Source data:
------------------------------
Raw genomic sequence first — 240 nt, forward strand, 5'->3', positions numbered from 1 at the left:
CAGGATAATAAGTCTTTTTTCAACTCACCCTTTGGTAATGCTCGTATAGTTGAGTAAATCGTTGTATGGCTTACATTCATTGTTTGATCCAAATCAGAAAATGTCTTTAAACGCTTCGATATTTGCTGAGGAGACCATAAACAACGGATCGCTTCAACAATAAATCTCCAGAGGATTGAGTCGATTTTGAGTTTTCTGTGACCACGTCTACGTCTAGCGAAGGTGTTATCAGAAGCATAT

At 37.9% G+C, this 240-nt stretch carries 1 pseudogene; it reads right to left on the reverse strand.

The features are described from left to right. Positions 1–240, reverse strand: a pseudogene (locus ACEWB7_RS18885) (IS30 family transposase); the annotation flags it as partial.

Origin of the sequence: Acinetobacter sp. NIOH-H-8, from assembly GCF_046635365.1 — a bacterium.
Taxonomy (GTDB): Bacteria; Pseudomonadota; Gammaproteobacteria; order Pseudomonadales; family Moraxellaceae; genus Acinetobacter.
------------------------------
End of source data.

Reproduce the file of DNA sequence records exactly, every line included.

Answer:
Raw genomic sequence first — 240 nt, forward strand, 5'->3', positions numbered from 1 at the left:
CAGGATAATAAGTCTTTTTTCAACTCACCCTTTGGTAATGCTCGTATAGTTGAGTAAATCGTTGTATGGCTTACATTCATTGTTTGATCCAAATCAGAAAATGTCTTTAAACGCTTCGATATTTGCTGAGGAGACCATAAACAACGGATCGCTTCAACAATAAATCTCCAGAGGATTGAGTCGATTTTGAGTTTTCTGTGACCACGTCTACGTCTAGCGAAGGTGTTATCAGAAGCATAT

At 37.9% G+C, this 240-nt stretch carries 1 pseudogene; it reads right to left on the reverse strand.

The features are described from left to right. Positions 1–240, reverse strand: a pseudogene (locus ACEWB7_RS18885) (IS30 family transposase); the annotation flags it as partial.

Origin of the sequence: Acinetobacter sp. NIOH-H-8, from assembly GCF_046635365.1 — a bacterium.
Taxonomy (GTDB): Bacteria; Pseudomonadota; Gammaproteobacteria; order Pseudomonadales; family Moraxellaceae; genus Acinetobacter.